Hooo-Hooo Volume 10, Nr 2 - Page 17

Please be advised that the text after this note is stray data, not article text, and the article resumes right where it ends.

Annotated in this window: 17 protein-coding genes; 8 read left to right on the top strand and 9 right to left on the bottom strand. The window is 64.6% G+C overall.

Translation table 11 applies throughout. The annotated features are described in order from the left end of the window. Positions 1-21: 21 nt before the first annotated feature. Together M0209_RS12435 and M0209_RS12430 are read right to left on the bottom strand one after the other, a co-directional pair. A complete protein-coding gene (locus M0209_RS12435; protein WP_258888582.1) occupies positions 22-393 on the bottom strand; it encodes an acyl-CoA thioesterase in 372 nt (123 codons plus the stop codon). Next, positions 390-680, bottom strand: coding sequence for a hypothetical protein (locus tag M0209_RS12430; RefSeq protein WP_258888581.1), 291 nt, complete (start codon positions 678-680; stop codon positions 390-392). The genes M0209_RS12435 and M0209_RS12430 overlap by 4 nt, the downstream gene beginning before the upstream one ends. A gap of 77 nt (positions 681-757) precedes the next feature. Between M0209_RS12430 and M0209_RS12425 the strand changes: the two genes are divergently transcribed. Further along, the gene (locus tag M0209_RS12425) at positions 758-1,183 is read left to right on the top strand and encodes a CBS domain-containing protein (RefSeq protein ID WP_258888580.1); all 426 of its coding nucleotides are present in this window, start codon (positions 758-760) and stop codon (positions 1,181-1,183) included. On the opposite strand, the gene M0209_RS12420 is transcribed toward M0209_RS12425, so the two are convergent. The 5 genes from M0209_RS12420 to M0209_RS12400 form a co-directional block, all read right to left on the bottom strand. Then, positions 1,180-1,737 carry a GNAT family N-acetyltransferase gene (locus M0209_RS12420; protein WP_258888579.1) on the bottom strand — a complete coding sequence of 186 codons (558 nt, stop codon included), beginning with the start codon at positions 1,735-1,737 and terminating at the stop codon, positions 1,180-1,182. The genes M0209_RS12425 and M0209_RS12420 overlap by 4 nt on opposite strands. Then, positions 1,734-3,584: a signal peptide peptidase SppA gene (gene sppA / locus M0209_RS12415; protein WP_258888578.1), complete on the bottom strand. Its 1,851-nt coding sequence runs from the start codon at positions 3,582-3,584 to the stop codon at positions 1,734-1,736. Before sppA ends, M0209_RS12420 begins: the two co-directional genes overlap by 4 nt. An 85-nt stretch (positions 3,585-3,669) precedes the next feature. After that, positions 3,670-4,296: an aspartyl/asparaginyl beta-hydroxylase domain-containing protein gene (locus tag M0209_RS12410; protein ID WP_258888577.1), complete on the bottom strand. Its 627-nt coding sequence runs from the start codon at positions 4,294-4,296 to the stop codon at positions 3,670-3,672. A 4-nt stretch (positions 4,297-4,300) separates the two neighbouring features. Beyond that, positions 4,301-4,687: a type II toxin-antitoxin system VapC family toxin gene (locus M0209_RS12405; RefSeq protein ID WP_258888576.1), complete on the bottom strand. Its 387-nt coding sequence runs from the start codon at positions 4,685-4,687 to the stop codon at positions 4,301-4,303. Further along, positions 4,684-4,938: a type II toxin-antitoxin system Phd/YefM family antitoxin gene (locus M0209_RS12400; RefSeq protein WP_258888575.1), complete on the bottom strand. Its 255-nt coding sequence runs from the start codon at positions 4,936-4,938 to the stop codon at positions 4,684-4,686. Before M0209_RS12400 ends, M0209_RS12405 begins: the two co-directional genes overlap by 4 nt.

will be given to surrounding communities as part of harmonising relations between the communities and the park. Neighbouring communities often complain that some animals force their way out of the park and feed on their crops and livestock such as goat and cattle. “We are grateful for the little rain that we have but I think it is too little to late. We have seen the devastation that the drought has caused to vegetation but as our scientist have told us this is good for the ecosystem of the Kruger Park. So we are still going to see some mortality to animals that are much weaker and that are sickly, but those who are still strong and are able to move to food reserves and back to the water sources that are going to survive,” says Phaahla. Culling is one of the best options the park is considering to save hippos from drought. The meat If the drought is not broken, and the grazing land inside the park continues to be reduced, more animals may escape from the park and feed on community crops. Desmond Andrews says giving the hippo meat to the surrounding communities will also be a way of preventing them from poaching animals inside the Kruger Park. “The big impact that we are seeing now during this current drought at this point in time is with our hippo population, because the hippo population is larger than it has ever been in the park’s history, about 8000 animals at the moment,” says Andrew. 2016 MAY 17